One of the objectives of the Energy Union is a reduction of at least 40 % in CO2 emissions by 2030. There is a need for more renewable energy in the EU’s energy mix and for energy efficiency across all sectors.
According to the Energy Unions Citizen’s Summary the EU imports €400 billion of energy a year accounting for 53% of global energy imports. This makes the EU the single biggest energy importer in the world. There is a still an incomplete internal energy market, with some parts of the EU remaining isolated energy islands and renewable energy not fully integrated into the electricity system.
Diversification of energy sources and suppliers is a key means of improving our energy security. Exploring new supply regions for fuels, exploring new technologies, further developing indigenous resources and improving infrastructure to access new sources of supply are all elements that will contribute to the increased diversification and security of Europe’s energy sector.
A vital contribution to the objectives of the Energy Union is coming from the implementation of Horizon 2020, the nearly €80 billion EU Framework Programme for Research and Innovation. This financial support plays a significant catalysing and leveraging role to develop the secure, clean and efficient energy technologies of tomorrow.
An “Energy Storage Facility” for the electricity vector means a facility used for the intake and stocking of electricity in different suitable energy forms. The release of this energy, at a controlled time, can be in forms that include electricity, gas, thermal energy and other energy carriers.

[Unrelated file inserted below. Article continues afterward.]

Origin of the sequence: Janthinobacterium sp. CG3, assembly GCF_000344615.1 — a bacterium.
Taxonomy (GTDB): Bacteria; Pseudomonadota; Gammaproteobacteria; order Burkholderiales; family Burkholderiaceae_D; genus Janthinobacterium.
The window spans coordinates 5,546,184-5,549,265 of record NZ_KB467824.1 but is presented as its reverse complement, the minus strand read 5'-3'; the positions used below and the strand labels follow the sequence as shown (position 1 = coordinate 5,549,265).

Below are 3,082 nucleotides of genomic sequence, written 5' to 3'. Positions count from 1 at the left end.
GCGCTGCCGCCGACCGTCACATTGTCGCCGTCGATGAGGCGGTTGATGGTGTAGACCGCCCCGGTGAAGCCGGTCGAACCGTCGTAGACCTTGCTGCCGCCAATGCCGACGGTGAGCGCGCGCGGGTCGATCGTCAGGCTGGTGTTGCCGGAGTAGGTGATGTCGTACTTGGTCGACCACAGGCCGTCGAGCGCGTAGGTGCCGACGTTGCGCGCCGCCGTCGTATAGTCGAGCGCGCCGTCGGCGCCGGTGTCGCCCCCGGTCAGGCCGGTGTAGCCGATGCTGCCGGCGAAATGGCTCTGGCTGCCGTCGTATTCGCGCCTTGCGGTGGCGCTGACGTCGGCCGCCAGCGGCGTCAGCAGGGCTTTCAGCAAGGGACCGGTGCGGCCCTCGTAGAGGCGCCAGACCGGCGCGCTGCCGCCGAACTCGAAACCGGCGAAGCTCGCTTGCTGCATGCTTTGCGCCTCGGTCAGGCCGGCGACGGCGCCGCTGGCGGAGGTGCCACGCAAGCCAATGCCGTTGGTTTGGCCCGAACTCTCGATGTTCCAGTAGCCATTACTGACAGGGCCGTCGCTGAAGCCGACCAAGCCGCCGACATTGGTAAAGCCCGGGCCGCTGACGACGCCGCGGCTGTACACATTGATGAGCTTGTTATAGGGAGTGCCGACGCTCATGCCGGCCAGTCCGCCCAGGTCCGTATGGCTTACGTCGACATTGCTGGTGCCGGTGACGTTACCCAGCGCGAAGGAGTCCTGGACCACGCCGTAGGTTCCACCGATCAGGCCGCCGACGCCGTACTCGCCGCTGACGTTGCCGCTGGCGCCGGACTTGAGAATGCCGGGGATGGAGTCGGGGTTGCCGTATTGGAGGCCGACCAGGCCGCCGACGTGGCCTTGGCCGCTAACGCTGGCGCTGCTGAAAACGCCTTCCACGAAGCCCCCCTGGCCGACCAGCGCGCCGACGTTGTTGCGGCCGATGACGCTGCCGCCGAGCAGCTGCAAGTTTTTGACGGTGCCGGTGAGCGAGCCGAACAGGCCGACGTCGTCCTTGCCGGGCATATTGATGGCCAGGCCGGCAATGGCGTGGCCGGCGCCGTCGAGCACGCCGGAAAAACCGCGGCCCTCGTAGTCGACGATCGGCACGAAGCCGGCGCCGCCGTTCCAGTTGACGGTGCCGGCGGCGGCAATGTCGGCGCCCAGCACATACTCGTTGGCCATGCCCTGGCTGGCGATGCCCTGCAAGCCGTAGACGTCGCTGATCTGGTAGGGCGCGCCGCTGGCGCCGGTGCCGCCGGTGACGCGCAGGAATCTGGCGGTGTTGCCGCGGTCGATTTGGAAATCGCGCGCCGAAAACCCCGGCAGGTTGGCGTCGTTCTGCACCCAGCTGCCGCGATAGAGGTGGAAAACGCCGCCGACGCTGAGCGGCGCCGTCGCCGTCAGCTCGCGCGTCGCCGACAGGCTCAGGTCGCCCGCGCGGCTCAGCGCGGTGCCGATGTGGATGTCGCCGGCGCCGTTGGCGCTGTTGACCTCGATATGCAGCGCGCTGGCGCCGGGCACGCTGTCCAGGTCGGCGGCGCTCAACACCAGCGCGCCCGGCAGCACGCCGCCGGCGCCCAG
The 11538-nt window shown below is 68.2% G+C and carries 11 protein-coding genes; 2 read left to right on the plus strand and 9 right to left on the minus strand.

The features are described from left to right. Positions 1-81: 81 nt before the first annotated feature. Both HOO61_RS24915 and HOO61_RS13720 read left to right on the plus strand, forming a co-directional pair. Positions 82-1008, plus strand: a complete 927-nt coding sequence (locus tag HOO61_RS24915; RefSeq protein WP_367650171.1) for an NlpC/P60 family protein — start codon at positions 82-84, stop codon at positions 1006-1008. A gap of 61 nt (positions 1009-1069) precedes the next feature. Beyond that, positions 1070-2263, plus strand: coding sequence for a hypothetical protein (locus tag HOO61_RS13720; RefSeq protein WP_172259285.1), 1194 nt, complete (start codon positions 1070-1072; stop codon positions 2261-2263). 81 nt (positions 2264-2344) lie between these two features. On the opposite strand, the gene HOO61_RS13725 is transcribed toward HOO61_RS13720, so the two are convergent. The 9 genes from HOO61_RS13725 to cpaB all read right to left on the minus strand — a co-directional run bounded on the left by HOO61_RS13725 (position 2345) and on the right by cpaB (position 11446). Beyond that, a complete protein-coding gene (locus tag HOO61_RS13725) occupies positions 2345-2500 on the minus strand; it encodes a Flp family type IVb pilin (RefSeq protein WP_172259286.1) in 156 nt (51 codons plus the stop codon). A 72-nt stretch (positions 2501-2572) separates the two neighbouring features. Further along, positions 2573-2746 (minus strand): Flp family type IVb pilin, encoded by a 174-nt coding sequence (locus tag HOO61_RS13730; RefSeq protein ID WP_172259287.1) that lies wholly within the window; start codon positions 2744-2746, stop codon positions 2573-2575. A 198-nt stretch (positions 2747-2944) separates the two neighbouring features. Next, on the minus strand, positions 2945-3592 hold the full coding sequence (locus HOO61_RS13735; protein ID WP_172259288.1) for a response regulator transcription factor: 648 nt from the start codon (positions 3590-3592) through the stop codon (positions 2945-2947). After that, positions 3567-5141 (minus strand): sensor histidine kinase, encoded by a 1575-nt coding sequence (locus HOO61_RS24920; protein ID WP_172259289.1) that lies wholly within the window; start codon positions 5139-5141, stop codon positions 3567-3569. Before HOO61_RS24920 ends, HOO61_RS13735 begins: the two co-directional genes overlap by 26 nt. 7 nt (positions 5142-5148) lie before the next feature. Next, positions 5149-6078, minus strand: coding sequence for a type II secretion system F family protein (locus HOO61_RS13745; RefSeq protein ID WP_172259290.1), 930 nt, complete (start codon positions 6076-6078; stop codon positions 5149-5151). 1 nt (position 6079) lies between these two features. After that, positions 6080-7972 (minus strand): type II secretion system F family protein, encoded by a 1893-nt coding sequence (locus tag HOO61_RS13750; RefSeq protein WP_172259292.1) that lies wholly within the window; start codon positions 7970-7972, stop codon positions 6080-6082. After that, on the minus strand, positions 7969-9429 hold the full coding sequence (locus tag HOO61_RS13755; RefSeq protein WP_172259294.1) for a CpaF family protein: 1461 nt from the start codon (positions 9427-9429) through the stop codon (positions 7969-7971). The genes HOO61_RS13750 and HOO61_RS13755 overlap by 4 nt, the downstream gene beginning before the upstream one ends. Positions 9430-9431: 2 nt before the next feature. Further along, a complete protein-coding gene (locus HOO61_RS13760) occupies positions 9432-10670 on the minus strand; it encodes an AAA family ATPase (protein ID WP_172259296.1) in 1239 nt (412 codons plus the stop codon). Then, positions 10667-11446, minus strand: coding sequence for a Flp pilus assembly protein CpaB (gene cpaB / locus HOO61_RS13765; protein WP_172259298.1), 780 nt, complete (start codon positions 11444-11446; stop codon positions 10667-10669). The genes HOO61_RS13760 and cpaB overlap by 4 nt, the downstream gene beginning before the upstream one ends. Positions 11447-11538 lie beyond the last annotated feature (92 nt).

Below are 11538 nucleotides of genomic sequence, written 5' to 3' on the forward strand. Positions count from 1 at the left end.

Energy Storage is a key component in the new energy system, providing required flexibility and enabling renewables to work in synergy with natural gas, distributed generation in balance with large power plants, and power generation contributing to the decarbonisation of the transport and industrial sector. Materialising such a vision requires strengthened research and innovation combined with a deep transformation of the way we ensure the functioning of the energy markets and the way services are provided and rewarded.
Energy Storage is playing an essential role in Europe’s Energy System. The vision of the new European energy market composed of a secure, sustainable energy supply, smart and flexible grids and educated prosumers is growing. One important step on the path to make this vision a reality remains the integration of Energy Storage into the system in a way that allows taking all benefits through its various applications.
The energy system has two challenges; one of them is cost-effectiveness, to enable economic growth, competitiveness and to make energy available for all. Energy Storage needs to be part of this, which is why the support of policy to RD&D is crucial. A second challenge is policy and regulation, which will have to ensure a fair market design, with the elimination of market barriers.